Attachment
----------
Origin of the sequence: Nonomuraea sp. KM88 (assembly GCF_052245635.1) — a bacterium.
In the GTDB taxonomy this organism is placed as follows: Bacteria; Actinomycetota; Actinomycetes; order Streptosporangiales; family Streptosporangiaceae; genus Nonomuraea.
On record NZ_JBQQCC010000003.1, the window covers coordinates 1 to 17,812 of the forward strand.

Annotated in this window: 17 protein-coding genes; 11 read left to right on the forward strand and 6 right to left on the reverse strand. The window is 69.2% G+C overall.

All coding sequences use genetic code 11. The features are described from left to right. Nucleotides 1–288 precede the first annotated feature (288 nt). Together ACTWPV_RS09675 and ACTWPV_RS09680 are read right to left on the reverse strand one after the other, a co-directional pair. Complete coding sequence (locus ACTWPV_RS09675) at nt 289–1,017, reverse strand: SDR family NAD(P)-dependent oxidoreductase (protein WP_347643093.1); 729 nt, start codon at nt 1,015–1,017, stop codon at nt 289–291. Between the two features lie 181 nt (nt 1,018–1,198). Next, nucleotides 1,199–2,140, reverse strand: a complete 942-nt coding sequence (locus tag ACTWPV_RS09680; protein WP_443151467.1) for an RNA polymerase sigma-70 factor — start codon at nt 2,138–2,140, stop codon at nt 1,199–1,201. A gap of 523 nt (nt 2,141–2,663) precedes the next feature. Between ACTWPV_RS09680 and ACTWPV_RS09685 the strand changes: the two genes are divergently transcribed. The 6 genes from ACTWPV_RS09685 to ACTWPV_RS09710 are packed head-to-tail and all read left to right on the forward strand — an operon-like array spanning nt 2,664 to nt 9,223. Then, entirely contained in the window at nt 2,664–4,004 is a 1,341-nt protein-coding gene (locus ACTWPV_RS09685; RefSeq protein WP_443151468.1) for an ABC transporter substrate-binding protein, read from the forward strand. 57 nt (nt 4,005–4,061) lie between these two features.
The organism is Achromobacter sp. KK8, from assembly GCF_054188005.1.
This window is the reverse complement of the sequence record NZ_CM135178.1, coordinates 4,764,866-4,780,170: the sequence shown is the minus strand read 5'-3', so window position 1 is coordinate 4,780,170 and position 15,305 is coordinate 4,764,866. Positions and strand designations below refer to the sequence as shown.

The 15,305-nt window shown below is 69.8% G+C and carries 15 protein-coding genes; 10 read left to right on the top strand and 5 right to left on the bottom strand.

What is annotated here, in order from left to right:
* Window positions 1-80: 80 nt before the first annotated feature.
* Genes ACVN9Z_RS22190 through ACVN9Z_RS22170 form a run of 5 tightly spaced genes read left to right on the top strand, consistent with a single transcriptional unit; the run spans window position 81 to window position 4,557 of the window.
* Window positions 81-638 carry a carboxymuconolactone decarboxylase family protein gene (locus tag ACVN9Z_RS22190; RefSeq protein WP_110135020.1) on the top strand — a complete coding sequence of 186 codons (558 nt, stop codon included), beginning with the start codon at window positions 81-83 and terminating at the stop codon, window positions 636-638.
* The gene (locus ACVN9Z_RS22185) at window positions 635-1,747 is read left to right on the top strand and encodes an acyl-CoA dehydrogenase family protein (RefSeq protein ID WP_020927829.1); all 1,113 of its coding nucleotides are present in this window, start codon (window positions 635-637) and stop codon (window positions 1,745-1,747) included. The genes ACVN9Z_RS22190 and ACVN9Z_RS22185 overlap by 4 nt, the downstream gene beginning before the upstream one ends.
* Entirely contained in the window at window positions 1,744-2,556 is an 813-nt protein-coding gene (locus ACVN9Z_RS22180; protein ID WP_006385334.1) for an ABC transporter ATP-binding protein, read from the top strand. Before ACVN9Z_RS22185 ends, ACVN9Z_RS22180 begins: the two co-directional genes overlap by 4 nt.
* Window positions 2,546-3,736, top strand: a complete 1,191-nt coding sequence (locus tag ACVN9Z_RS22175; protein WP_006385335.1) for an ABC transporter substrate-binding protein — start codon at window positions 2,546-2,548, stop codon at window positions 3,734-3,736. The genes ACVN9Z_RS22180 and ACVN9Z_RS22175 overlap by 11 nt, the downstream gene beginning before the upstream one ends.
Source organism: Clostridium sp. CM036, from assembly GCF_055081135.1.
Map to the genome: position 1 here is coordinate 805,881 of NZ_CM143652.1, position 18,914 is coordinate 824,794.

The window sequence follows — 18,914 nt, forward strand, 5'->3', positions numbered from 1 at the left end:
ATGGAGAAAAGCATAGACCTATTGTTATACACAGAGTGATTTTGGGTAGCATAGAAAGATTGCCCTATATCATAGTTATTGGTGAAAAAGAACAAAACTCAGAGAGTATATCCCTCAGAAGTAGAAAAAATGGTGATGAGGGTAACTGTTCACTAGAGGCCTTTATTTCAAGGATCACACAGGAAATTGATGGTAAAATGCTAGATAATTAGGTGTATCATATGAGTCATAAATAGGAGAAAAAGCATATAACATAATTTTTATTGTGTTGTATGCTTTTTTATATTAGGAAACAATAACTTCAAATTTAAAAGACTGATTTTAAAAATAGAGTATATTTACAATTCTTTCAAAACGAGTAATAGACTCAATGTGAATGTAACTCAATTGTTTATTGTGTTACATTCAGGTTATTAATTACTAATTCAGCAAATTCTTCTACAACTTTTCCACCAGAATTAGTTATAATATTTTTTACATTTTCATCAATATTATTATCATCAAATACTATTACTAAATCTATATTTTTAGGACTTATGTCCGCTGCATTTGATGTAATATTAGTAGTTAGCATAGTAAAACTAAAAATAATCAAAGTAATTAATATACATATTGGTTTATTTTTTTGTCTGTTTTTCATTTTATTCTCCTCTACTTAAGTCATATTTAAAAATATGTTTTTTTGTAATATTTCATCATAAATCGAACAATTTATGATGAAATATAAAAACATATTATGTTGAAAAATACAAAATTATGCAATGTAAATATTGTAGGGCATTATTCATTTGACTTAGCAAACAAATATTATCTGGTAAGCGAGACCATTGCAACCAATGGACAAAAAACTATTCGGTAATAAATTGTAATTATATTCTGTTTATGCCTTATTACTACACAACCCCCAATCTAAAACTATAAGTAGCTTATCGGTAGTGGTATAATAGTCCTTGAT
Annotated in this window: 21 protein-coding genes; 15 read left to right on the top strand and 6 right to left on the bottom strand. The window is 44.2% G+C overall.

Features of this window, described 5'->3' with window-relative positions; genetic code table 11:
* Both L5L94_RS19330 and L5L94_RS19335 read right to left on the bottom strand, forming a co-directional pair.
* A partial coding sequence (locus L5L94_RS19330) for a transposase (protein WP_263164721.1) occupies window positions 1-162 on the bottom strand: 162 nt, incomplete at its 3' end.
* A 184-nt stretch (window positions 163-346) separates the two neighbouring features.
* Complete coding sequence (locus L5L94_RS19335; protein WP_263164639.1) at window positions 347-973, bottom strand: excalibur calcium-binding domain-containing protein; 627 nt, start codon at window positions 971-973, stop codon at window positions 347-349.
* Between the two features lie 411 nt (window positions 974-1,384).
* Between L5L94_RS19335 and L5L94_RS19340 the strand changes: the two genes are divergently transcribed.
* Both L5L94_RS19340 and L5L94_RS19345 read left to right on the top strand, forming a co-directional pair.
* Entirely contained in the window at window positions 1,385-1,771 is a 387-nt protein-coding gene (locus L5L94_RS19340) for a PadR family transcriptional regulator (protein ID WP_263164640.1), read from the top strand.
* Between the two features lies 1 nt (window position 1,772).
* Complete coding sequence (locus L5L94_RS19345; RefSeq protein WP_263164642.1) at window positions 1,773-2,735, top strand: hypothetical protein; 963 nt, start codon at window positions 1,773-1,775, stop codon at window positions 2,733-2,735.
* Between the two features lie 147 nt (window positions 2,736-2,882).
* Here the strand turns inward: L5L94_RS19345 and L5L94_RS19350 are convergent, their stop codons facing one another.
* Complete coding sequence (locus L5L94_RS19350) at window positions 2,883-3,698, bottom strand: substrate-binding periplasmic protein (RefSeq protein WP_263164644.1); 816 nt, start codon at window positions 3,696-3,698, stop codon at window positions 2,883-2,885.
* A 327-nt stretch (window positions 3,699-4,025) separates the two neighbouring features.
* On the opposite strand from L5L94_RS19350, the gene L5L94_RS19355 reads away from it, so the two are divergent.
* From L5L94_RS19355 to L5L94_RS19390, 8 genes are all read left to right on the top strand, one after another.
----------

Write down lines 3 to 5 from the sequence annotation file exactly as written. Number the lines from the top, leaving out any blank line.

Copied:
On record NZ_JBQQCC010000003.1, the window covers coordinates 1 to 17,812 of the forward strand.

Annotated in this window: 17 protein-coding genes; 11 read left to right on the forward strand and 6 right to left on the reverse strand. The window is 69.2% G+C overall.

All coding sequences use genetic code 11. The features are described from left to right. Nucleotides 1–288 precede the first annotated feature (288 nt). Together ACTWPV_RS09675 and ACTWPV_RS09680 are read right to left on the reverse strand one after the other, a co-directional pair. Complete coding sequence (locus ACTWPV_RS09675) at nt 289–1,017, reverse strand: SDR family NAD(P)-dependent oxidoreductase (protein WP_347643093.1); 729 nt, start codon at nt 1,015–1,017, stop codon at nt 289–291. Between the two features lie 181 nt (nt 1,018–1,198). Next, nucleotides 1,199–2,140, reverse strand: a complete 942-nt coding sequence (locus tag ACTWPV_RS09680; protein WP_443151467.1) for an RNA polymerase sigma-70 factor — start codon at nt 2,138–2,140, stop codon at nt 1,199–1,201. A gap of 523 nt (nt 2,141–2,663) precedes the next feature. Between ACTWPV_RS09680 and ACTWPV_RS09685 the strand changes: the two genes are divergently transcribed. The 6 genes from ACTWPV_RS09685 to ACTWPV_RS09710 are packed head-to-tail and all read left to right on the forward strand — an operon-like array spanning nt 2,664 to nt 9,223. Then, entirely contained in the window at nt 2,664–4,004 is a 1,341-nt protein-coding gene (locus ACTWPV_RS09685; RefSeq protein WP_443151468.1) for an ABC transporter substrate-binding protein, read from the forward strand. 57 nt (nt 4,005–4,061) lie between these two features.